The Affordable Care Act health insurance exchange opens Saturday for its second round of sign-ups, building on the experience of almost 500,000 Carolinians who signed up in 2014.
With the enrollment window cut from six months to three, all involved hope the website crashes that marked last year’s launch are history.
This time, advocates want to sign up immigrants, young adults and others who remain uninsured. Tax penalties are lurking for many who opted out of getting insurance in 2014. And those who bought coverage on the exchange are about to learn what their new rates are – and are encouraged to shop again to see if they can get a better deal.
“We are still in the midst of a journey, but it is good when you can see the destination,” state Rep. Carla Cunningham, D-Mecklenburg, said at a Wednesday news conference to kick off the push.
From October 2013 to March 2014, about 357,600 people in North Carolina and 118,300 in South Carolina bought health insurance on the exchange. Roughly 90 percent got subsidies to reduce their monthly payments.
This time registration ends on Feb. 15, and those who want coverage by Jan. 1 need to make a choice by Dec. 15.
Mecklenburg County Commissioners Chairman Trevor Fuller, a Democrat, said access has become a partisan issue but shouldn’t be. People who don’t have insurance often delay care and come to emergency rooms when they’re extremely sick, requiring costly care that they can’t pay for, he and others said.
“Who bears those costs? We all do,” Fuller said.
Advocates say immigrants are among the toughest people to reach. Those who are in the country illegally aren’t eligible. But even those who are citizens or have green cards might be deterred by language or cultural barriers or fear of the government, especially if they have undocumented family members.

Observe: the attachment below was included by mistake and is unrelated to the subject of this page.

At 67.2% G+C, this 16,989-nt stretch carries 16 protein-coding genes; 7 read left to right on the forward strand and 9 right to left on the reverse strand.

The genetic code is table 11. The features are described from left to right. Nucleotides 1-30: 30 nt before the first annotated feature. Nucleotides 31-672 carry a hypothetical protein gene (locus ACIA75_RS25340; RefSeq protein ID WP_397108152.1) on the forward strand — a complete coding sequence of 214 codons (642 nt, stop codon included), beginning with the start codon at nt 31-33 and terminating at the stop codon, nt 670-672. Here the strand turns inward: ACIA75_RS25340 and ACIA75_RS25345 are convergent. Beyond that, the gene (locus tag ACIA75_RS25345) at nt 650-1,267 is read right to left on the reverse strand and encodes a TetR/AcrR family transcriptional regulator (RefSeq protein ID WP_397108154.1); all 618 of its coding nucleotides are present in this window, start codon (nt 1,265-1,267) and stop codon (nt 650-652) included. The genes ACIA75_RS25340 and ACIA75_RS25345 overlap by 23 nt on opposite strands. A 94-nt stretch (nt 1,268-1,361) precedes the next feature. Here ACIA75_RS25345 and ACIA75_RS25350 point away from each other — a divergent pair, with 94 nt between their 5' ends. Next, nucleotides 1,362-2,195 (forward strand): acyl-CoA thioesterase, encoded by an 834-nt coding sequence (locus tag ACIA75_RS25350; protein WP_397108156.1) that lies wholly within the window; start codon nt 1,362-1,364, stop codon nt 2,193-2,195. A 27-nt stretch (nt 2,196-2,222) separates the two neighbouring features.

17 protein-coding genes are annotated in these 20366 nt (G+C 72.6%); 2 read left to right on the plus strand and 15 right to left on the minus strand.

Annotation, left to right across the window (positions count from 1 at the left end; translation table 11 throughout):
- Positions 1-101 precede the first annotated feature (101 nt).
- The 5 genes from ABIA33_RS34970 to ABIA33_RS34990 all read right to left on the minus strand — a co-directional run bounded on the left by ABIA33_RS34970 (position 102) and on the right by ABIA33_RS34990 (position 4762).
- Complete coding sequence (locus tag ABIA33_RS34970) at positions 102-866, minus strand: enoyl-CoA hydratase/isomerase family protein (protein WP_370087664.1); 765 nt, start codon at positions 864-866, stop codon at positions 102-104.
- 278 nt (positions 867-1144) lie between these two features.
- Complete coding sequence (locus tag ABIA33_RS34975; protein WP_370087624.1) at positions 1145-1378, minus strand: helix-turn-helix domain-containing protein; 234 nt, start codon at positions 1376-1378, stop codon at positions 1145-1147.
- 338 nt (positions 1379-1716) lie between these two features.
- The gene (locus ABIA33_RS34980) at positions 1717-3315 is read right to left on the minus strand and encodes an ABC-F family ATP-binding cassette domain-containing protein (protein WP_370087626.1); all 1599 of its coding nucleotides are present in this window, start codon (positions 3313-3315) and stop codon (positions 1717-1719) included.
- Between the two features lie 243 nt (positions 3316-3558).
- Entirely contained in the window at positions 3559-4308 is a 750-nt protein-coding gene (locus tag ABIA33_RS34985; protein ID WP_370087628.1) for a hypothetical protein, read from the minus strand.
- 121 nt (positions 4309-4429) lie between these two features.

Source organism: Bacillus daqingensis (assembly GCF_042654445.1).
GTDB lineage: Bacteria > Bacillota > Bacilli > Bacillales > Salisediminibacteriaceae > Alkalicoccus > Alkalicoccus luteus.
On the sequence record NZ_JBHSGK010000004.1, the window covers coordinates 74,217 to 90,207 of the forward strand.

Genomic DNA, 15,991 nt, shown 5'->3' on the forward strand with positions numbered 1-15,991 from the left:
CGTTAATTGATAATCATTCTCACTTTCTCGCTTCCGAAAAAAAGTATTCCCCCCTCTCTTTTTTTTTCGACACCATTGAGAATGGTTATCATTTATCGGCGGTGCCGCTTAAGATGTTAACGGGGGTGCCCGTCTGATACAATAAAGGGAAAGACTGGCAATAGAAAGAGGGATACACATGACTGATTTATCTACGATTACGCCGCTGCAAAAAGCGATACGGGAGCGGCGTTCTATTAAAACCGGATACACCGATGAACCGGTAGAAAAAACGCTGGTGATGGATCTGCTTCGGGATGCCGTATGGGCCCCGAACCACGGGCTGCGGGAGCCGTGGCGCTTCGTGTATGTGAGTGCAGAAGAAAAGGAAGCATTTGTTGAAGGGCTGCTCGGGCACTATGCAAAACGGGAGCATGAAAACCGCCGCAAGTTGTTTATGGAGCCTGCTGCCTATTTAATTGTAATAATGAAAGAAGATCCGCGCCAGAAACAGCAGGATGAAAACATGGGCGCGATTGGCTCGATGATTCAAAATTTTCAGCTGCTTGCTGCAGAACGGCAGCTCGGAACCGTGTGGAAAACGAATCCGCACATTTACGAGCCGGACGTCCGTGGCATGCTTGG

Legal Services of Southern Piedmont, one of the agencies helping people navigate the exchange, has Spanish-speakers stationed at the Latin American Coalition and International House on a regular basis. Madison Hardee, a Legal Services lawyer, said word of mouth is the most powerful tool in reaching holdouts.
Blanca Rivas of Charlotte is one of those spreading the word. Originally from El Salvador, she has worked 25 years in medical billing.
Three years ago, she was working part time without health insurance when she broke her leg, she said Wednesday. Because she couldn’t afford a doctor visit, she waited until her leg was so painful and swollen she had to call an ambulance.
Rivas, 63, says she got insurance through the exchange in November, with subsidies to bring down premiums and out-of-pocket costs. “I am very happy that I don’t have to think twice to see my doctor,” she said.
Young adults who may be working low-wage jobs and view themselves as too healthy to need insurance pose another challenge. Blue Cross and Blue Shield of North Carolina has said one reason rates on the exchange are rising an average of 13.5 percent is that the pool didn’t include enough young, healthy people to bring down overall costs.
Because of the ACA, young adults can stay on their parents’ workplace insurance until they turn 26. But not all parents have employer coverage.